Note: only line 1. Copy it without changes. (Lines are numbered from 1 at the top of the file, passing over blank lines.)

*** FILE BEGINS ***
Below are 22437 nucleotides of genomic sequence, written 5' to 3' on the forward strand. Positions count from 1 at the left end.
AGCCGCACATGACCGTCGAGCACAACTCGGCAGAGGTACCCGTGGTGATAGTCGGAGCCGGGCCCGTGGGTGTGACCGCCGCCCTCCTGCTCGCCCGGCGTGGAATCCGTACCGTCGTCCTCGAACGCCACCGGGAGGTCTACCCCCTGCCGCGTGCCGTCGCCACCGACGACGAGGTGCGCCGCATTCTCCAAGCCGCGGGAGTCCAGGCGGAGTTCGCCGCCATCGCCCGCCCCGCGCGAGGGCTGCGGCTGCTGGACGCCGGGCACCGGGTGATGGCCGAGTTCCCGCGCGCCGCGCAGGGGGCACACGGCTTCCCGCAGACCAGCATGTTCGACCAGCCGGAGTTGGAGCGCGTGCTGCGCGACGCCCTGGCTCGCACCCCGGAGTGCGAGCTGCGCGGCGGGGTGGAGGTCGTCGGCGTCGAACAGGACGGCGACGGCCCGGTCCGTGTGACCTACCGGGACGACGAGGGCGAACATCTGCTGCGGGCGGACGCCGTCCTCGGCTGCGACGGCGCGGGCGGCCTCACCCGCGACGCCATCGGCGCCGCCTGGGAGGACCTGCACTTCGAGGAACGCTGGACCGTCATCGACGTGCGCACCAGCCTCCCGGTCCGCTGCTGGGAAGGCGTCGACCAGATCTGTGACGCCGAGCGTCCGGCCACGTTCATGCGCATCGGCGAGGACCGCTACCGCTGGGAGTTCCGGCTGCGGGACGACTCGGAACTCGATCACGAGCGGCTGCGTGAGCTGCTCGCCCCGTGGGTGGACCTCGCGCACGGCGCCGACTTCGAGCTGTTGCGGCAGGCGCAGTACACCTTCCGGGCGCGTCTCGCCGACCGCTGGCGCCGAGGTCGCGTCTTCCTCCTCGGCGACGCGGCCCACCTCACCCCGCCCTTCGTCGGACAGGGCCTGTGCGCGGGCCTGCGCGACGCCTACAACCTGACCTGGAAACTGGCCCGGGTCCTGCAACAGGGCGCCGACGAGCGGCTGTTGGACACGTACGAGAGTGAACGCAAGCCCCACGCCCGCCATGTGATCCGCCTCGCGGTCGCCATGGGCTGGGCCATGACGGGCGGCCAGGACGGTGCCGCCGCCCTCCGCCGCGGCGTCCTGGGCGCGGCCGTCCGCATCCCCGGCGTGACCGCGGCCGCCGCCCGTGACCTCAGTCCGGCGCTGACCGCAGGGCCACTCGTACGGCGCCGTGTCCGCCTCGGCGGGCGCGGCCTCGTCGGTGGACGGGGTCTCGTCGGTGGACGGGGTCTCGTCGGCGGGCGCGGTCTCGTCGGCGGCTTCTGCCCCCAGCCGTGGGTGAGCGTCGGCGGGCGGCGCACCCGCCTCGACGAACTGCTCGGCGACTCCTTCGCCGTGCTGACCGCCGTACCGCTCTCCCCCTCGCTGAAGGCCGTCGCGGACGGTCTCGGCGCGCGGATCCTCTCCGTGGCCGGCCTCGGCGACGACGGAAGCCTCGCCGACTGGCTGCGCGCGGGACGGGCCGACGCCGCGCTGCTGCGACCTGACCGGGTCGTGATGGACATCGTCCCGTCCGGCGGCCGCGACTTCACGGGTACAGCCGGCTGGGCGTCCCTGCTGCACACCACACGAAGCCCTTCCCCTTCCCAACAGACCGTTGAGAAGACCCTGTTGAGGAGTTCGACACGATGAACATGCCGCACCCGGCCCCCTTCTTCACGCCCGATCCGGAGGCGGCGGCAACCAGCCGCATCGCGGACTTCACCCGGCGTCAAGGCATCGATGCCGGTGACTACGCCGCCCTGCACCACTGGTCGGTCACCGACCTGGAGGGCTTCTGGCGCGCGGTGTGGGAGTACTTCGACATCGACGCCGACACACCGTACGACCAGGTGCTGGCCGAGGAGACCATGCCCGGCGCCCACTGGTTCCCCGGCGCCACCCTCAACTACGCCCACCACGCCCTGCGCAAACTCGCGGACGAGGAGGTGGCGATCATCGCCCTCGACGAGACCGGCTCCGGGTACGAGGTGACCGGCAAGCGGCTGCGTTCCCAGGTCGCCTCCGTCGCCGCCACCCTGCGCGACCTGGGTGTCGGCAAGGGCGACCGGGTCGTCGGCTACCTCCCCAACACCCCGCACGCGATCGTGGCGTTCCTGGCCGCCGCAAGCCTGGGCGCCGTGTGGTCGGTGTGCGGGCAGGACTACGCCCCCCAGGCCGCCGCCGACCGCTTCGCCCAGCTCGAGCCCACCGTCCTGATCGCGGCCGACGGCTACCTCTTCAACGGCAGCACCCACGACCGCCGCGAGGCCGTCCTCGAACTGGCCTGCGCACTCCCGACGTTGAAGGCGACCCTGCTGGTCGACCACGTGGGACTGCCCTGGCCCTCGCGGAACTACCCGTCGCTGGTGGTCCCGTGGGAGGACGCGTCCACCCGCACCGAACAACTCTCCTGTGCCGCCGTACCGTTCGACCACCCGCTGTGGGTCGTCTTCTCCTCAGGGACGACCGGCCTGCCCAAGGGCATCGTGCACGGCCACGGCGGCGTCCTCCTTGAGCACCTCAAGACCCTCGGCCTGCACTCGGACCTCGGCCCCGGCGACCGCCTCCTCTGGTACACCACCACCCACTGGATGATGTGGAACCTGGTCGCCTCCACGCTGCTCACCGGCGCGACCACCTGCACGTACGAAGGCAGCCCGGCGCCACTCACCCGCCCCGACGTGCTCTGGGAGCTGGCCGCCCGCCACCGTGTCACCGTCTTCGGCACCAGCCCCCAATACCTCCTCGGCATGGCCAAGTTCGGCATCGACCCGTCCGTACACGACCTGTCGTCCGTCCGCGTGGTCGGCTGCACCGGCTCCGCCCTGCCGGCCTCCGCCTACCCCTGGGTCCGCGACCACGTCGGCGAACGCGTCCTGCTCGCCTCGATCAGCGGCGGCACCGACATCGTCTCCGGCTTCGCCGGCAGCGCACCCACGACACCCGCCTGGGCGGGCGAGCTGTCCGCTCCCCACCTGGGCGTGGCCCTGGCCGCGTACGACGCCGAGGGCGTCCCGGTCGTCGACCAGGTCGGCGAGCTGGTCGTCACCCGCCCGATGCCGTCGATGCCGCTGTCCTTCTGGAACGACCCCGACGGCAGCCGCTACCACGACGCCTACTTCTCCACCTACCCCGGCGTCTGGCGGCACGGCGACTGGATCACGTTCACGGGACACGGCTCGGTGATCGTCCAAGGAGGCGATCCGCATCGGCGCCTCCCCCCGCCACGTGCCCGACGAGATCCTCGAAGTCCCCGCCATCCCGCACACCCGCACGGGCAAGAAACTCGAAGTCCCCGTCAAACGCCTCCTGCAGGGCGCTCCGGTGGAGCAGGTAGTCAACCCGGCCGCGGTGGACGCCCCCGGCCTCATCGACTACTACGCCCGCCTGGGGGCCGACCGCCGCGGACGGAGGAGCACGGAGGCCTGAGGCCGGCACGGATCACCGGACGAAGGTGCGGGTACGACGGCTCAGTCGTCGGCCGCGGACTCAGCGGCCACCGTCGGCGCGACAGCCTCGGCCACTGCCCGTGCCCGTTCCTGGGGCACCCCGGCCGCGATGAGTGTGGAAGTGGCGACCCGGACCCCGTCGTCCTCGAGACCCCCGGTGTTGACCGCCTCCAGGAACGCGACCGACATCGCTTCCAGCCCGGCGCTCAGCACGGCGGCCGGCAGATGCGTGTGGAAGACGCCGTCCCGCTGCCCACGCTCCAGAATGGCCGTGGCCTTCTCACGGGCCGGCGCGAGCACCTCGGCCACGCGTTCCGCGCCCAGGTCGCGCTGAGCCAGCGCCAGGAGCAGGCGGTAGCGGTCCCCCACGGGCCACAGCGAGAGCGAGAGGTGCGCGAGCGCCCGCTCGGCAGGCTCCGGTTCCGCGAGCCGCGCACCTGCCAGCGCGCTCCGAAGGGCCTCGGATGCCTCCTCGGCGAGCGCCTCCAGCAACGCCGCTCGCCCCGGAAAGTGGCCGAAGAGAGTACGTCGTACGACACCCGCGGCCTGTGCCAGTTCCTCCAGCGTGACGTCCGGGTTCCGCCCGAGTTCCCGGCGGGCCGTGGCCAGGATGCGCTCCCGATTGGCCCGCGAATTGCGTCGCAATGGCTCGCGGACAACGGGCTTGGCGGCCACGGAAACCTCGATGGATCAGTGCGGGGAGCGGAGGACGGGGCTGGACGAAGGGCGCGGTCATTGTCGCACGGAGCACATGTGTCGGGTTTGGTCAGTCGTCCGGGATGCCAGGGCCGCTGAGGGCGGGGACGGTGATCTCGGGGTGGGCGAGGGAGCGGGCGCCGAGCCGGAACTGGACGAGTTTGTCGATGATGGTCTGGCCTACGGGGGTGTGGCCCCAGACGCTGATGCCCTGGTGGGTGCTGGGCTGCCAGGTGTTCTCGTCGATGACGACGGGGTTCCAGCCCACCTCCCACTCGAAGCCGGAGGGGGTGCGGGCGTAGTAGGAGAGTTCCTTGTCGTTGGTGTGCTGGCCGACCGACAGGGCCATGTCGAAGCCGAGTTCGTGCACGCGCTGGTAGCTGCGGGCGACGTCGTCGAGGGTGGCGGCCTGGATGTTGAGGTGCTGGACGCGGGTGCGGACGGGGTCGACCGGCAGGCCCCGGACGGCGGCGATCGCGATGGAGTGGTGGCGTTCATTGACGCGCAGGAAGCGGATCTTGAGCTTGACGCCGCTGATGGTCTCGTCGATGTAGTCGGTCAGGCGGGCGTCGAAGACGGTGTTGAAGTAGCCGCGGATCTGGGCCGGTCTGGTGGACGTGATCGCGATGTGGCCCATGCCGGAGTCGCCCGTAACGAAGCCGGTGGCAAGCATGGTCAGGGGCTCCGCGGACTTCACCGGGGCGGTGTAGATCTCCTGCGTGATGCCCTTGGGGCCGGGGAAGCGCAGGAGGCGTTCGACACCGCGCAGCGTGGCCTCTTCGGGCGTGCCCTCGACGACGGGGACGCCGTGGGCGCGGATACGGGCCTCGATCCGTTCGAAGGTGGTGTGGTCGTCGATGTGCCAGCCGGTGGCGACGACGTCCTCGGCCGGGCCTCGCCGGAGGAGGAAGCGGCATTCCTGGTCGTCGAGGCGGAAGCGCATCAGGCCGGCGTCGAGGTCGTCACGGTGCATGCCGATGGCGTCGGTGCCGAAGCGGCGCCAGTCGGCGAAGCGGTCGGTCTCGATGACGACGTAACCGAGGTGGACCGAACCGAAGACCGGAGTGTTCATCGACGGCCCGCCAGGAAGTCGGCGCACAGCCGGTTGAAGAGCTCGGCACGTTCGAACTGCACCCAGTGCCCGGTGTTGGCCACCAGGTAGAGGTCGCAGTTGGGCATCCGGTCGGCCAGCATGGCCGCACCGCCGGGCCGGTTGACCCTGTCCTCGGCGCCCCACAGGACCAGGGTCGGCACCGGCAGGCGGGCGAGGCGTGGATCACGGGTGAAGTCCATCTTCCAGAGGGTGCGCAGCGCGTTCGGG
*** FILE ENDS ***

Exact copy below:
Below are 22437 nucleotides of genomic sequence, written 5' to 3' on the forward strand. Positions count from 1 at the left end.